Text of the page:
Chang Liu, UCI associate professor of biomedical engineering, who holds additional appointments in the Department of Chemistry and the Department of Molecular Biology & Biochemistry, is the recipient of an $8.4 million grant to study new ways of generating antibodies to fight disease and addiction. Steve Zylius / UCI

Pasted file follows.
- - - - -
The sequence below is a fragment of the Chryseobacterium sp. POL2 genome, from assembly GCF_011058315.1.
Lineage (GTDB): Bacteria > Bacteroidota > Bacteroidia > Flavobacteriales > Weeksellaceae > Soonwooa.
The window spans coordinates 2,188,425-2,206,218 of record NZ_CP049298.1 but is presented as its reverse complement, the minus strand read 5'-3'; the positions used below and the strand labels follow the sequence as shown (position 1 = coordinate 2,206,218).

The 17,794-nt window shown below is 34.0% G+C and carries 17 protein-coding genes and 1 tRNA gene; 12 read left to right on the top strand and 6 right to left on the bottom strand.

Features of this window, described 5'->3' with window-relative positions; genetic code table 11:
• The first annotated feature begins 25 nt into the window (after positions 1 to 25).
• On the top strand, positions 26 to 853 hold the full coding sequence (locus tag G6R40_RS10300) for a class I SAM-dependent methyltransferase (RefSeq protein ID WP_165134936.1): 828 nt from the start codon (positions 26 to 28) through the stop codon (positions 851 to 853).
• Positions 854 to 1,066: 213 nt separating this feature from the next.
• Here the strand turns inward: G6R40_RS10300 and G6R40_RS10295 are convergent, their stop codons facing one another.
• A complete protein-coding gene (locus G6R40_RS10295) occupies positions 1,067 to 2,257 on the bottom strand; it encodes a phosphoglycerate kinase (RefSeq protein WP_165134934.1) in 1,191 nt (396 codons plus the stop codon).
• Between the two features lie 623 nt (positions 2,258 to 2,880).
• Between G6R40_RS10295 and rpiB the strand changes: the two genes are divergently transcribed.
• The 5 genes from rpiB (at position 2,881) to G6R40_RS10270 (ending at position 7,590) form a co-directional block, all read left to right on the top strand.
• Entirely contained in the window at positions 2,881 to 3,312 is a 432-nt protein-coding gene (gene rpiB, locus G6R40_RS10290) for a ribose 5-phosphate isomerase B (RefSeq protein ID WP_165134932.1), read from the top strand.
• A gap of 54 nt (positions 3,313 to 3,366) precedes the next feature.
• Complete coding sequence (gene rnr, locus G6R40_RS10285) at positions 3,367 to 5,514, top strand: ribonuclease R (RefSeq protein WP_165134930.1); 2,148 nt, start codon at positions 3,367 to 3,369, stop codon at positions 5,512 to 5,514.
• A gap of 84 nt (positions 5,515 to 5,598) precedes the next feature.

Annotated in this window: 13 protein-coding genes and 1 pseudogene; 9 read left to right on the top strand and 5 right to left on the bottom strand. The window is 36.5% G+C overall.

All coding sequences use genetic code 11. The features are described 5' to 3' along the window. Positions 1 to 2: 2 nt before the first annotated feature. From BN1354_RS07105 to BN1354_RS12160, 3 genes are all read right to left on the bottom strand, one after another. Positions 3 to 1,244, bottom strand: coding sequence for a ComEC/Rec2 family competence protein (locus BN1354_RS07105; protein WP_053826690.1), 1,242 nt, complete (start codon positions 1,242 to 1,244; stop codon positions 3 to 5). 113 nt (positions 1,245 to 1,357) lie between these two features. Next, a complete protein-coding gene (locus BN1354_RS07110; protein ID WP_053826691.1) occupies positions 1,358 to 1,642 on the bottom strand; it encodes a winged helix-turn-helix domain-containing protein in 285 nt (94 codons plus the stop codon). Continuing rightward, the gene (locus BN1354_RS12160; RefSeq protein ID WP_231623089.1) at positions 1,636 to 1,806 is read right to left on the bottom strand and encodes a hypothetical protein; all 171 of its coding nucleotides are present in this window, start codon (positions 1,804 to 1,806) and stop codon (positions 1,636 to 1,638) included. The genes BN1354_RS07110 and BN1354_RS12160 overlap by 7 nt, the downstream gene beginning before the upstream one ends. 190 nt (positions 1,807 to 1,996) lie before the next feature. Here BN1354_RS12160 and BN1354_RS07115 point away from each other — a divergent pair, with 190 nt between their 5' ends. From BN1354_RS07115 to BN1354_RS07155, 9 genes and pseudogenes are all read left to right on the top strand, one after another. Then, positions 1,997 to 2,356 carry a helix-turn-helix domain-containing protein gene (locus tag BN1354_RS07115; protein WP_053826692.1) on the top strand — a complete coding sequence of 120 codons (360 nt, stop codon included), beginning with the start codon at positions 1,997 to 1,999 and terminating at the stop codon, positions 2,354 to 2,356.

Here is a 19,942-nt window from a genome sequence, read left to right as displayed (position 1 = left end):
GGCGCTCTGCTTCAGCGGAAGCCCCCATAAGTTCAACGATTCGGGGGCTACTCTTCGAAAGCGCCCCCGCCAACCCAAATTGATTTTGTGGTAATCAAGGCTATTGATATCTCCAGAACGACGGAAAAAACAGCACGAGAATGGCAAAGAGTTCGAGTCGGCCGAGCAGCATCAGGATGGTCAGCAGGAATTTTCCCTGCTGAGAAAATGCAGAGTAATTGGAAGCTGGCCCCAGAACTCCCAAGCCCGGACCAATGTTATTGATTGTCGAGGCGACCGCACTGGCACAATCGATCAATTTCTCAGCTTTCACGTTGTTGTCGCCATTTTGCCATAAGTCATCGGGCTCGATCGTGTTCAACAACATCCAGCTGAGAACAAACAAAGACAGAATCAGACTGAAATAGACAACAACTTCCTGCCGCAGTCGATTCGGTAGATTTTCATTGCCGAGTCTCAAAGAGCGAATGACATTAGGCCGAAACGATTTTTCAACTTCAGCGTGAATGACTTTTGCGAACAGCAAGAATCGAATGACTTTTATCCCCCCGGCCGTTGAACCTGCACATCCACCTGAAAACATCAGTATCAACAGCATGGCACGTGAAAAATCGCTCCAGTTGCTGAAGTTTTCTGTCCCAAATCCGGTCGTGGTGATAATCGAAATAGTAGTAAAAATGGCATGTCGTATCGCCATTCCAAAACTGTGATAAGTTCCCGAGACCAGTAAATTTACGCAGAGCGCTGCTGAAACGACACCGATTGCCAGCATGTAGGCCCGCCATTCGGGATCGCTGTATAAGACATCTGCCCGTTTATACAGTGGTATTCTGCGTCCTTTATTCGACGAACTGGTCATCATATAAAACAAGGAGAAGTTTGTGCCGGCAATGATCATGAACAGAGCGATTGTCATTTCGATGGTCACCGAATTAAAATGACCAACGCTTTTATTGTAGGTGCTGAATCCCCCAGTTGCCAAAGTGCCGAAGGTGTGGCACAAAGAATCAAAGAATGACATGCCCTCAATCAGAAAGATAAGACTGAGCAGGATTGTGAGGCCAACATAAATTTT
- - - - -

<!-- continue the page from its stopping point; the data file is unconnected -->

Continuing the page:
Today a group of more than 80 scientists and engineers from 30 universities and a dozen companies released a road map to guide and encourage government agencies to invest effectively in engineering and synthetic biology research endeavors. Chang Liu, UCI assistant professor of biomedical engineering, is lead author of the document’s biomolecular engineering section. The Engineering Biology Research Consortium, partially funded by the National Science Foundation and headquartered at UC Berkeley, produced the treatise to not only improve public health, food crops and the environment, but also fuel the economy and maintain U.S. leadership in synthetic biology. Current efforts in the field include genetic modification of crops; microbe engineering to produce drugs, fragrances and biofuels; gene editing; and human gene therapy. But the future will bring even more complex applications. The document’s authors outline synthetic biology’s challenges and opportunities to help decision-makers determine whether to make it a research priority for the U.S. “The road map is backed by rich technical analysis and projections to focus our nation’s goals in engineering biology in a concrete manner,” Liu said. “I was impressed by the open and inclusive process that informed this project. We actively sought and incorporated the contributions, expertise and ideas of scores of researchers in the greater synthetic biology community, including postdocs and graduate student trainees who will define the future of our field.”